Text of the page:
In case your ears aren't capable of picking up the high-pitched caterwauling of girls (and, well, yes, some boys too) between the ages of 8 and 18, let me tell you something. High School Musical 3: Senior Year is step-ball-changing into movie theaters next week. It's the first of the series to be splashed up on the big screen, as the first two aired to tremendous success (255 million viewers worldwide, so far) on the Disney Channel. HSM-related product sales have reached upwards of $500 million, and its stars, or at least lead heartthrob Zac Efron, have been vaunted into the paparazzi-stalked realm of superstarletdom. Now advance ticket sales for the third (and final for most of the original cast) movie are huuuuge. It's going to be big, people. So what, dear tweendom neophyte, is all the fuss about? I'll try to explain it after the jump.
Nationally, Barack Obama is between 5 and 10 points ahead in the polls. In the states defined by Rasmussen as battlegrounds, Obama ranges from a tie in North Carolina (North Carolina!) to slight leads in all the rest of them. Also Bush announced the nationalization of the banks or something today, prompting the Dow to jump in early trading. So Matt Drudge, who controls your news with an iron opera glove, is leading today with the news that ACORN registered Mickey Mouse to vote. Ha ha ha. Honestly, what the hell's the deal with the ACORN story and why are right-wingers already clinging to it like guns and religion? Sigh. We'll try to explain. What is ACORN?? An evil group that exists to organize poor people into a violent militia and overthrow the government via "voting." Or basically a lobbying group for low- and middle-income families, either one. Oh no, lobbyists! Right? ACORN is in some respects a lobbying group like, say, the oil or pharmaceutical lobbies. Except they represent poor people instead of profitable corporations so they're a much less successful lobbying group. What do they do? They started as a radical group dedicated to getting welfare recipients and underemployed non-welfare recipients together to demand socialist things like free lunches for kids and emergency room care. Now they lobby Democrats for terrorist things like raising the minimum wage and forcing the government to subsidize affordable housing. Also they organize voter registration drives. But what about all these crimes they're committing?? ACORN pays local losers in Florida $8 an hour to gather 20 voter registrations a day. So some of these losers are lazy, like all employees, and just make up the registrations. ACORN does try to find these made-up registrations and fire the employees who submit them, but, you know, sometimes they miss a couple. Also the law seems to say that ACORN has to submit all the registrations they gather no matter what, and even though the law is a little bit vague, they're still trying to follow it. Why do Republicans need to attack and delegitimize a damn voter registration drive?? Because a certain amount of passive voter suppression is built in to the Republican campaign strategy. If all the disenfranchised and disenchanted voters were organized and registered and informed, we'd probably be a crazy socialist 10-party country like Italy or something. The GOP engages in active voter suppression—voter ID laws and legal challenges—and the more passive kind built into the democratic process, like engendering cynicism about the democratic process. Obviously convincing the guys who disagree with you to not vote is part of any party's campaign strategy, but the GOP's by necessity targets poor people and minorities, and the vast history of suppressing the votes of poor people and minorities is way grosser than any history of disenfranchising white protestants. To us! Maybe you have some totally oppressed landed gentry in your family tree so you may feel differently. Quite honestly the very heart of the utter bullshitness of this anti-ACORN campaign can be found in one incredibly telling quote from a spokesman for the RNC: "Cairncross accused ACORN of engaging in a 'systematic effort to undermine the election process' through its voter-registration drives." Do you see the problem with that statement? And basically there is a CERTAIN CLASS of Republican voter that does not think that the poors, the Blacks, the homelesses, and so on honestly really deserve the same power to choose our rulers as a guy who's worked his whole life to get where he is. The politics of resentment are the last, most powerful weapon the McCain campaign has left this cycle. The details of the charges don't matter, actual proof of fraud doesn't matter, any evidence whatsoever of voter fraud being a real problem with a measurable effect on elections certainly doesn't matter, because the "fraud" is just that, you know, no-good hoodlum welfare recipients are being handed voter registration forms, and one type of person sees that as the point of democracy and the other type sees it as an utter perversion of democracy. Didn't McCain used to totally be in the tank for ACORN? Well Republicans have been bitching about ACORN and voter fraud for years now, but McCain definitely didn't used to be one of those Republicans. In 2006 McCain did give a keynote address, about immigration rights, at a rally co-sponsored by ACORN. Can you maybe use a little more false equivalence to explain this in a way I understand? Sure. ACORN's voter registration drives are to conservatives what Diebold voting machines are the liberals. The possibility of abuse is present and clear, but no one's yet convincingly proved that any abuse has occurred. OK so what's up with everyone suddenly talking about ACORN? As we said, nuttier conservatives have been on the ACORN-bashing bandwagon for years now. That it's finally trickled up to Drudge and Fox means they're scared they're losing the election and they need to preemptively delegitimize Obama. What are my talking points for when crazy relatives argue that ACORN stole the election? What we're dealing with so far is minor voter registration fraud. The questionable registrations number in the double digits in most states, and most of them have been flagged and caught by either ACORN themselves or election officials. Furthermore in many places the false registrations are required by law to be submitted anyway, so that ACORN isn't guilty of, say, tossing out the forms of Republicans they sign up. They do try to flag the fake ones as fake, but regardless, the fake ones are still being caught. Also: voter registration fraud does not coherently lead to voter fraud, because if you register one man 75 times, how will he vote 75 times, exactly? More importantly, the election can't be stolen if it hasn't happened yet, and voter registration fraud does not explain in any way a double digit lead for a candidate in national tracking polls. Like, wtf, how are you making this argument, are you slow? ACORN registering Mickey Mouse is why Barack Obama is up 12 in Pennsylvania? Ok, sure, whatever you say.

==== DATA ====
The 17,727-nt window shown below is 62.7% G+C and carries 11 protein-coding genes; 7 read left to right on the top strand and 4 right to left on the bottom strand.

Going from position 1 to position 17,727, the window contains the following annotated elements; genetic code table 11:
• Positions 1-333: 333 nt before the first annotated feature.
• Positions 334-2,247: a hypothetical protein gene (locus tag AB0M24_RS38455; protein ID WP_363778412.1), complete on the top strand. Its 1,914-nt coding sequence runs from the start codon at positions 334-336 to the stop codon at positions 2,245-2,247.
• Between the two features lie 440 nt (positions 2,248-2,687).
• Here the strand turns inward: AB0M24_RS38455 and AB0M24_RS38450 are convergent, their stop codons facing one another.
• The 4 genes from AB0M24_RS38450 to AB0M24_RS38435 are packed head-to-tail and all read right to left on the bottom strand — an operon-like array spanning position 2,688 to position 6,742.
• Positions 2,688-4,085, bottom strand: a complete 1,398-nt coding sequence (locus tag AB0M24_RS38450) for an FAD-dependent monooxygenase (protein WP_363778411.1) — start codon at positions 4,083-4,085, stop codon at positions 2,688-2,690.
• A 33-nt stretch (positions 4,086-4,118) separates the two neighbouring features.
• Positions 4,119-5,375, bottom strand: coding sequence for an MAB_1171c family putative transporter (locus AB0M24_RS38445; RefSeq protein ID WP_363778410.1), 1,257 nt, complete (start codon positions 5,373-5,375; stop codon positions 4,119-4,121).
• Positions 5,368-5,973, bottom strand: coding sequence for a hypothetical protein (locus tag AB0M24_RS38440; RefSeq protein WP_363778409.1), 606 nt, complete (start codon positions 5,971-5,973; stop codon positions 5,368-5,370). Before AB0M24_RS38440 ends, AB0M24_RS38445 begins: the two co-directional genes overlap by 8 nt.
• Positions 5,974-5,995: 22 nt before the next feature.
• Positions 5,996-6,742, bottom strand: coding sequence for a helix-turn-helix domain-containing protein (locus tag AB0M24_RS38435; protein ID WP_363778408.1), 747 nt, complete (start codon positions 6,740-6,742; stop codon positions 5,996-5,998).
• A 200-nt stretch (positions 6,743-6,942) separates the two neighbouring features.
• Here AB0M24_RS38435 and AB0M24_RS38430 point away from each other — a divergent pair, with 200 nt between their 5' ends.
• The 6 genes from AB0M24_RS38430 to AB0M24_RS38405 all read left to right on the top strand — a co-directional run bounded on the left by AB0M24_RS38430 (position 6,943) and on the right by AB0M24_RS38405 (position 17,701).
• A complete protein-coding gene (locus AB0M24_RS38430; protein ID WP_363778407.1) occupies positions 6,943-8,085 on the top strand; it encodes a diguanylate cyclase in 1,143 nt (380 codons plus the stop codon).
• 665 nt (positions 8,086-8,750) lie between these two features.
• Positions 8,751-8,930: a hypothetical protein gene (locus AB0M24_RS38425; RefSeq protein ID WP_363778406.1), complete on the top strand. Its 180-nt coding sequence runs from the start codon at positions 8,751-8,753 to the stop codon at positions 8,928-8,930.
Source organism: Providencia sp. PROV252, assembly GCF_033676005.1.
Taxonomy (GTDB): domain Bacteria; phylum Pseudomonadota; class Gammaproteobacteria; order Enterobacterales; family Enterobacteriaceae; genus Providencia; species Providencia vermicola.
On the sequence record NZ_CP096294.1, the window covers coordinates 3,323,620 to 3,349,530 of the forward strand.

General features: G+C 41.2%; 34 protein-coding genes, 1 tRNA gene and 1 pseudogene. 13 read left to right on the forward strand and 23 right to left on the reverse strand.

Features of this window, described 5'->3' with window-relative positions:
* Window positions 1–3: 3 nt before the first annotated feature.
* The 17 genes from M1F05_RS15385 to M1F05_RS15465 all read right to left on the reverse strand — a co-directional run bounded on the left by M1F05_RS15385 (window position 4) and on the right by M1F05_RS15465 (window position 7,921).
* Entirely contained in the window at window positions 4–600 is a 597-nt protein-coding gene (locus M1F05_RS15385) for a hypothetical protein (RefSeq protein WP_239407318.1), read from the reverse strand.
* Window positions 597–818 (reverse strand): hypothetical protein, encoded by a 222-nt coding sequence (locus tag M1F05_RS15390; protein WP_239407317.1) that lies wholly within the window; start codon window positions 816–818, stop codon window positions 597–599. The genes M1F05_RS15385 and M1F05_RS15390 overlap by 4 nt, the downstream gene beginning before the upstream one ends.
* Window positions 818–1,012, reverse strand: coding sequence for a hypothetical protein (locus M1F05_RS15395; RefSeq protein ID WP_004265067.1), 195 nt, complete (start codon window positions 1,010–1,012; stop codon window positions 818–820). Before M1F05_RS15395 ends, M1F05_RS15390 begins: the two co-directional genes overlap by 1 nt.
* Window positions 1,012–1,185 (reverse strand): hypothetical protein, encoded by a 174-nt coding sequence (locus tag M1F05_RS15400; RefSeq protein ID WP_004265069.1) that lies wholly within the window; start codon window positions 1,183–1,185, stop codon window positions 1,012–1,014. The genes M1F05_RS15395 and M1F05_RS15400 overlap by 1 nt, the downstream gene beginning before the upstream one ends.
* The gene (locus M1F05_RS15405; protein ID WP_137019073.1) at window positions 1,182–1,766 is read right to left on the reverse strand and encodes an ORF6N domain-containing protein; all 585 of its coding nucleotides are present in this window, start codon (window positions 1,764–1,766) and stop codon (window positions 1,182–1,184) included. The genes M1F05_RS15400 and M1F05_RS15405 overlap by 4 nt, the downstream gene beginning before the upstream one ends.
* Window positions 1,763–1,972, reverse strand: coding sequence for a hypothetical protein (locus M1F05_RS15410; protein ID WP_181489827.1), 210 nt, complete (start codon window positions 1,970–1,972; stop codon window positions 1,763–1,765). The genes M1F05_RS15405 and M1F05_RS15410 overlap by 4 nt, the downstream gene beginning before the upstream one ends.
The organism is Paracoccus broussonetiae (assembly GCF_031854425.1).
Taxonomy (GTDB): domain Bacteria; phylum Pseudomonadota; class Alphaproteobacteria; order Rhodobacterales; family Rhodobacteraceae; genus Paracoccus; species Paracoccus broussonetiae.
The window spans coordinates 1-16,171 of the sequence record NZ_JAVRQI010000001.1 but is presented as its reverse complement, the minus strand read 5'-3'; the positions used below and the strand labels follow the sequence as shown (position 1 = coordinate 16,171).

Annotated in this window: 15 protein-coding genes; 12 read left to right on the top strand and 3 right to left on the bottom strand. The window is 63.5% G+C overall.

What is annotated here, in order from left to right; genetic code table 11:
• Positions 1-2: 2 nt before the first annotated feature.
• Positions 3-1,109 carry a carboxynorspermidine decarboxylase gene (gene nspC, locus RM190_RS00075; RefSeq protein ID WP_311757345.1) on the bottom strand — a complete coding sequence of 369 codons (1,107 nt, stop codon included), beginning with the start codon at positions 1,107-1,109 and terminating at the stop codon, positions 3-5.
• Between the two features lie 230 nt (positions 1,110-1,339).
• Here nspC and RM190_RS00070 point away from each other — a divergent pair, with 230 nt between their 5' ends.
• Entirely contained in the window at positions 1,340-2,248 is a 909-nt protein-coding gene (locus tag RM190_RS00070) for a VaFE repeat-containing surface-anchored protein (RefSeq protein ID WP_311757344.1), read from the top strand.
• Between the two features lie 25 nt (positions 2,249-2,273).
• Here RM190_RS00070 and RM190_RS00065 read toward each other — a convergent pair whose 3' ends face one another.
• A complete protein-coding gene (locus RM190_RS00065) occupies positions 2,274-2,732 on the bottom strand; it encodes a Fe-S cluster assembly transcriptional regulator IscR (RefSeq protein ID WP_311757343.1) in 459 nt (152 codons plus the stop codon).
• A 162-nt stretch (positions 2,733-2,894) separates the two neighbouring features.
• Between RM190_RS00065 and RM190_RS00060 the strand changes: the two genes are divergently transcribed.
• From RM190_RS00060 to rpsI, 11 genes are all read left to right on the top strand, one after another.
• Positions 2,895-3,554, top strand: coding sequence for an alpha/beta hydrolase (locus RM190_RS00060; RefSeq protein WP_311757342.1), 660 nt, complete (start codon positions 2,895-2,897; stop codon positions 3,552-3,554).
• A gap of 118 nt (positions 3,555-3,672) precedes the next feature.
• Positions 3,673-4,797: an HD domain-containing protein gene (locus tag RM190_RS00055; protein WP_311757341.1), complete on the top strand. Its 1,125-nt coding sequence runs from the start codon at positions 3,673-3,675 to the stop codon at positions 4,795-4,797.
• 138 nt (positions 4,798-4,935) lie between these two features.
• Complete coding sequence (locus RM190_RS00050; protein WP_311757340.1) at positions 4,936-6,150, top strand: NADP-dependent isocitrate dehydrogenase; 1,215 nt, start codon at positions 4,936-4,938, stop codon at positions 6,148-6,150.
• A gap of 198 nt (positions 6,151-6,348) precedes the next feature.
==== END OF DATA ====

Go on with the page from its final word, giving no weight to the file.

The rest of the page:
Hank Paulson went before Congress to ask that he get a shit-ton of money to purchase mortgage-backed securities. The bipartisan Joint Economic Committee hammered out a compromise, giving Paulson some of what he wanted but with more oversight and perhaps a better deal for taxpayers. John McCain ran back to Washington to solve this himself, and as soon as his plane touched down the compromise fell apart, with conservative House Republicans balking at passing anything resembling the Paulson plan. So what happened yesterday, exactly? Who do we blame for everything? And what'll happen now? Your financial and congressional newspapers have the story. In case you're not a Roll Call or Wall Street Journal subscriber, we'll explain what they're saying about this mess. The Wall Street Journal on what happens now:
Paul Tilley, the ad exec who killed himself because blogs were mean to him (or something), continues to inspire the most self-righteous and least self-aware of scribes to put quill to parchment, adjust their oft-dropped monocles, and write, more in sadness than in anger ("I think I'm more saddened than pissed off"), strongly worded letters to whom it may concern regarding those mean, mean bloggers. Today, Bob Garfield, who blogs at Ad Age, helpfully explains "the difference between commentary and vandalism." "Commentary" is when smart, mustachioed professionals who've written books and things blog. "Vandalism" is when people are mean to those people, on the internet. [AdAge, UnRelated]
It's a special edition of Gawker Explainer, the fun feature where we help you correctly pronounce names in the news so that you don't sound like an idiot when you sneak into Conde Nast parties. What's so special? Well, this edition comes to you directly from guest-explainer James Brady, Forbes media, uh, guy? Anyway, how might one go about saying Glamour EIC/ASME President Cynthia "Cindi" Leive's surname?